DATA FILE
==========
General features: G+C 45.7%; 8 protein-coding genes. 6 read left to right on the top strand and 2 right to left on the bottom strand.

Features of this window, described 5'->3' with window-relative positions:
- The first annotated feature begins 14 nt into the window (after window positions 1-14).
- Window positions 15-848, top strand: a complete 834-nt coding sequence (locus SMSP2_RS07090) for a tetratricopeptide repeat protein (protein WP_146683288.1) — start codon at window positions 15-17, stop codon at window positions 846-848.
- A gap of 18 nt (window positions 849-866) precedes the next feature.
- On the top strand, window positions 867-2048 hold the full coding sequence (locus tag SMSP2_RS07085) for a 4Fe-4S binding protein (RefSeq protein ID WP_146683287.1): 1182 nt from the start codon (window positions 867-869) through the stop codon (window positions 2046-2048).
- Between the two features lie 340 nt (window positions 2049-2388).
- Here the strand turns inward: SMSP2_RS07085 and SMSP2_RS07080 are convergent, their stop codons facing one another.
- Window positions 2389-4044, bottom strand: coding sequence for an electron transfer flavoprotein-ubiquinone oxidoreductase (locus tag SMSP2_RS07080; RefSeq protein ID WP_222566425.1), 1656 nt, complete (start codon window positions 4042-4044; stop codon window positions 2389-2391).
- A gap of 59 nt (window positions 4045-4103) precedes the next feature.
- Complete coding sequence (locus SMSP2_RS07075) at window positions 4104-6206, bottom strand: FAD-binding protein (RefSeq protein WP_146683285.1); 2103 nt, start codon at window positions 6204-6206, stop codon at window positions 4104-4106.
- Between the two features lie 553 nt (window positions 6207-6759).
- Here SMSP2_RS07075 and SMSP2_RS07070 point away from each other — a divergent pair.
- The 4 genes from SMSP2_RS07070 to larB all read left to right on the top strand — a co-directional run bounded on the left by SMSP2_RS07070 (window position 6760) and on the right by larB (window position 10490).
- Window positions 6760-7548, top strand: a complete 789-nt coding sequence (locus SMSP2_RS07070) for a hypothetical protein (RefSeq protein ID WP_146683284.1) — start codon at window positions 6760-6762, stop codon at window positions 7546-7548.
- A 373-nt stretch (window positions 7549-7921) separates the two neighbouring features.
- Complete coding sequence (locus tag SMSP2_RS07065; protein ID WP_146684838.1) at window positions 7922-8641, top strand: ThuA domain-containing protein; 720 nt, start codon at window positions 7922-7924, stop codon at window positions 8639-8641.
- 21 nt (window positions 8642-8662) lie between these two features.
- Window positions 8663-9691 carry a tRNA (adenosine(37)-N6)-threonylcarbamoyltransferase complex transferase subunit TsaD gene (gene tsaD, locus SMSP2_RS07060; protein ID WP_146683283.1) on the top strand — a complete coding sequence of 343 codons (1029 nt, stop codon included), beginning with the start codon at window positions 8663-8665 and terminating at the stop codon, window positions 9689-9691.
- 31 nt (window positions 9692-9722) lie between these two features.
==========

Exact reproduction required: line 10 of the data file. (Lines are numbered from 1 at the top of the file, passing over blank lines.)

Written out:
- A gap of 59 nt (window positions 4045-4103) precedes the next feature.